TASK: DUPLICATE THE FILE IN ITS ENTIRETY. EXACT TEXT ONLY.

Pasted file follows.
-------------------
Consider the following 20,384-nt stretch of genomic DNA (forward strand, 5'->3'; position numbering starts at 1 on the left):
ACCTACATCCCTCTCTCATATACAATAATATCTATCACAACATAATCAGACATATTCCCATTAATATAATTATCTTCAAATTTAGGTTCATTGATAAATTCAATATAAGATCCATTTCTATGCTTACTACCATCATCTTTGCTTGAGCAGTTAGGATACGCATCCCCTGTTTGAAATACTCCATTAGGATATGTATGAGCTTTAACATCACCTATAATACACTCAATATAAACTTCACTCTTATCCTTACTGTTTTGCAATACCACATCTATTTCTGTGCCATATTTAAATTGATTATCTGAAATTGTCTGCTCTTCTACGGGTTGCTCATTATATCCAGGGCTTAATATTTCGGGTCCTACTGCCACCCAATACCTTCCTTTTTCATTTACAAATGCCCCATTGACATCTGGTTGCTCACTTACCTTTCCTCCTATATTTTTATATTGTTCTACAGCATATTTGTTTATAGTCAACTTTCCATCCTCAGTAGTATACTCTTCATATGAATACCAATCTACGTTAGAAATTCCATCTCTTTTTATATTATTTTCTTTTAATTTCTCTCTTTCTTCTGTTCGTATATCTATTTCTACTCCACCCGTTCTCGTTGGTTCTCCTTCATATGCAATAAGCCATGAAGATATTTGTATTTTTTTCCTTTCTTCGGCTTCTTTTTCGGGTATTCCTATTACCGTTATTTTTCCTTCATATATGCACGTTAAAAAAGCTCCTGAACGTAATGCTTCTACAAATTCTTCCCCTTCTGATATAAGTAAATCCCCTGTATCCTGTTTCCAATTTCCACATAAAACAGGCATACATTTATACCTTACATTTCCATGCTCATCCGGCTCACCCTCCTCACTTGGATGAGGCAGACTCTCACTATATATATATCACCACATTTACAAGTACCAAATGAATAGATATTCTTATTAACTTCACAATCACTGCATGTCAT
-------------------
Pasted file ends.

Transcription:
Consider the following 20,384-nt stretch of genomic DNA (forward strand, 5'->3'; position numbering starts at 1 on the left):
ACCTACATCCCTCTCTCATATACAATAATATCTATCACAACATAATCAGACATATTCCCATTAATATAATTATCTTCAAATTTAGGTTCATTGATAAATTCAATATAAGATCCATTTCTATGCTTACTACCATCATCTTTGCTTGAGCAGTTAGGATACGCATCCCCTGTTTGAAATACTCCATTAGGATATGTATGAGCTTTAACATCACCTATAATACACTCAATATAAACTTCACTCTTATCCTTACTGTTTTGCAATACCACATCTATTTCTGTGCCATATTTAAATTGATTATCTGAAATTGTCTGCTCTTCTACGGGTTGCTCATTATATCCAGGGCTTAATATTTCGGGTCCTACTGCCACCCAATACCTTCCTTTTTCATTTACAAATGCCCCATTGACATCTGGTTGCTCACTTACCTTTCCTCCTATATTTTTATATTGTTCTACAGCATATTTGTTTATAGTCAACTTTCCATCCTCAGTAGTATACTCTTCATATGAATACCAATCTACGTTAGAAATTCCATCTCTTTTTATATTATTTTCTTTTAATTTCTCTCTTTCTTCTGTTCGTATATCTATTTCTACTCCACCCGTTCTCGTTGGTTCTCCTTCATATGCAATAAGCCATGAAGATATTTGTATTTTTTTCCTTTCTTCGGCTTCTTTTTCGGGTATTCCTATTACCGTTATTTTTCCTTCATATATGCACGTTAAAAAAGCTCCTGAACGTAATGCTTCTACAAATTCTTCCCCTTCTGATATAAGTAAATCCCCTGTATCCTGTTTCCAATTTCCACATAAAACAGGCATACATTTATACCTTACATTTCCATGCTCATCCGGCTCACCCTCCTCACTTGGATGAGGCAGACTCTCACTATATATATATCACCACATTTACAAGTACCAAATGAATAGATATTCTTATTAACTTCACAATCACTGCATGTCAT